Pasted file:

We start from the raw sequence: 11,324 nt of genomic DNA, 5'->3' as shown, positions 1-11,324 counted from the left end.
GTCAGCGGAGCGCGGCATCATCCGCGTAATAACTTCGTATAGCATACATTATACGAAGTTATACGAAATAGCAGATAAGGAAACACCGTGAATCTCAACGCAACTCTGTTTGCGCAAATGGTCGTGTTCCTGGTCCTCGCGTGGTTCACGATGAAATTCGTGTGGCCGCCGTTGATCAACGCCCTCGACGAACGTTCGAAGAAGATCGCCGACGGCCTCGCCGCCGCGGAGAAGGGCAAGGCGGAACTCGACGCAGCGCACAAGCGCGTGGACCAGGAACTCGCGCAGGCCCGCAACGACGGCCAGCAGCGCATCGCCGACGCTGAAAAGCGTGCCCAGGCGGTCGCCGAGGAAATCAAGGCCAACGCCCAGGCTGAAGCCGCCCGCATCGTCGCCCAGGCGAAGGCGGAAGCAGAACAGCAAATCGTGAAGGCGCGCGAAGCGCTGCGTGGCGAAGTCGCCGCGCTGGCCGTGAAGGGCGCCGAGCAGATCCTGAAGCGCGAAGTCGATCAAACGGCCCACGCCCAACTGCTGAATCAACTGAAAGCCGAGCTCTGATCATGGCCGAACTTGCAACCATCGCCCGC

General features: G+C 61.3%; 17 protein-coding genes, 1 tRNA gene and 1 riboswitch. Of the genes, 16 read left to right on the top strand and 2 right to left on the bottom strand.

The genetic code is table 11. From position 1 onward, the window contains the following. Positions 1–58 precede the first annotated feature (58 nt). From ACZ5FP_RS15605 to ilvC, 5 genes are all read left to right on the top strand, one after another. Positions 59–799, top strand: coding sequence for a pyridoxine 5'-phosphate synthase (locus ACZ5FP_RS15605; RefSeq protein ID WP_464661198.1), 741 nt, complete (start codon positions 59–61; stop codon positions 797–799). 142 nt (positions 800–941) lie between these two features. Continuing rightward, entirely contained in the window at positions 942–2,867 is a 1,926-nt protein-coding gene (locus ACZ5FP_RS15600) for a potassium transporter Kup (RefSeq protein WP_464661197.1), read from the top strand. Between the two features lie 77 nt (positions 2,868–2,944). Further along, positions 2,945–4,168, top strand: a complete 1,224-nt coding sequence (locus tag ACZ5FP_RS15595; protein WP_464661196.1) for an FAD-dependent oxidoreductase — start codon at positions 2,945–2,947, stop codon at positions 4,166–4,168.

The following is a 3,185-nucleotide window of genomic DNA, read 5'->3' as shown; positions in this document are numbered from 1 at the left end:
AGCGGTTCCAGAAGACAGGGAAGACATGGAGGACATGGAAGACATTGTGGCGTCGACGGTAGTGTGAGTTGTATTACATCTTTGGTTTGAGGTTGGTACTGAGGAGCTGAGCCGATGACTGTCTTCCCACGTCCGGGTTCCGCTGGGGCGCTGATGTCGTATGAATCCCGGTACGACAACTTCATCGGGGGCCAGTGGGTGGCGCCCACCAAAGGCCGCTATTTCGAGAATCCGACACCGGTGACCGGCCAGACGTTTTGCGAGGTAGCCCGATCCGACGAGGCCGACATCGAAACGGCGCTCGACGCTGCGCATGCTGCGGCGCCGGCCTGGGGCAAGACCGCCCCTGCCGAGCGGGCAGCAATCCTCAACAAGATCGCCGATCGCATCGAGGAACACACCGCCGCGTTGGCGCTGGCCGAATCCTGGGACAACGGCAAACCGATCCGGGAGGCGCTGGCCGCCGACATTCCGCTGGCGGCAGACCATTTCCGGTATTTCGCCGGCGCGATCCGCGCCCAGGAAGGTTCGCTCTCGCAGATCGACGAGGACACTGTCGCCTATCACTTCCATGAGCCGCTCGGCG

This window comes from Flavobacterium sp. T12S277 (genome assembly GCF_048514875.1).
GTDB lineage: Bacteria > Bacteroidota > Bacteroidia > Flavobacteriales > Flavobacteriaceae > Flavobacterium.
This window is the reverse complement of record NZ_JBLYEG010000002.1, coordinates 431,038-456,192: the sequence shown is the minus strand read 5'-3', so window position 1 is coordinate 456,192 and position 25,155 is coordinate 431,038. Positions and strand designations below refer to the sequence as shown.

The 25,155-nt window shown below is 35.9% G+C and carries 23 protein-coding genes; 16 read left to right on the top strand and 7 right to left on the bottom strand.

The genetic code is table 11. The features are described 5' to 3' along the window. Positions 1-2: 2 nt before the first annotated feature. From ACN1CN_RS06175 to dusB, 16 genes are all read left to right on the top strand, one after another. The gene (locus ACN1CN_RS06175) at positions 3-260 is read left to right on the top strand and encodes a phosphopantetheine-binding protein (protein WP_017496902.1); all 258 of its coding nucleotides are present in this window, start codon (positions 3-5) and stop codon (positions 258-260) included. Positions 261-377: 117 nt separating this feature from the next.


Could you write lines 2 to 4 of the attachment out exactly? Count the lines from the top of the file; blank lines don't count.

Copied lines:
GTCAGCGGAGCGCGGCATCATCCGCGTAATAACTTCGTATAGCATACATTATACGAAGTTATACGAAATAGCAGATAAGGAAACACCGTGAATCTCAACGCAACTCTGTTTGCGCAAATGGTCGTGTTCCTGGTCCTCGCGTGGTTCACGATGAAATTCGTGTGGCCGCCGTTGATCAACGCCCTCGACGAACGTTCGAAGAAGATCGCCGACGGCCTCGCCGCCGCGGAGAAGGGCAAGGCGGAACTCGACGCAGCGCACAAGCGCGTGGACCAGGAACTCGCGCAGGCCCGCAACGACGGCCAGCAGCGCATCGCCGACGCTGAAAAGCGTGCCCAGGCGGTCGCCGAGGAAATCAAGGCCAACGCCCAGGCTGAAGCCGCCCGCATCGTCGCCCAGGCGAAGGCGGAAGCAGAACAGCAAATCGTGAAGGCGCGCGAAGCGCTGCGTGGCGAAGTCGCCGCGCTGGCCGTGAAGGGCGCCGAGCAGATCCTGAAGCGCGAAGTCGATCAAACGGCCCACGCCCAACTGCTGAATCAACTGAAAGCCGAGCTCTGATCATGGCCGAACTTGCAACCATCGCCCGC

General features: G+C 61.3%; 17 protein-coding genes, 1 tRNA gene and 1 riboswitch. Of the genes, 16 read left to right on the top strand and 2 right to left on the bottom strand.

The genetic code is table 11. From position 1 onward, the window contains the following. Positions 1–58 precede the first annotated feature (58 nt). From ACZ5FP_RS15605 to ilvC, 5 genes are all read left to right on the top strand, one after another. Positions 59–799, top strand: coding sequence for a pyridoxine 5'-phosphate synthase (locus ACZ5FP_RS15605; RefSeq protein ID WP_464661198.1), 741 nt, complete (start codon positions 59–61; stop codon positions 797–799). 142 nt (positions 800–941) lie between these two features. Continuing rightward, entirely contained in the window at positions 942–2,867 is a 1,926-nt protein-coding gene (locus ACZ5FP_RS15600) for a potassium transporter Kup (RefSeq protein WP_464661197.1), read from the top strand. Between the two features lie 77 nt (positions 2,868–2,944). Further along, positions 2,945–4,168, top strand: a complete 1,224-nt coding sequence (locus tag ACZ5FP_RS15595; protein WP_464661196.1) for an FAD-dependent oxidoreductase — start codon at positions 2,945–2,947, stop codon at positions 4,166–4,168.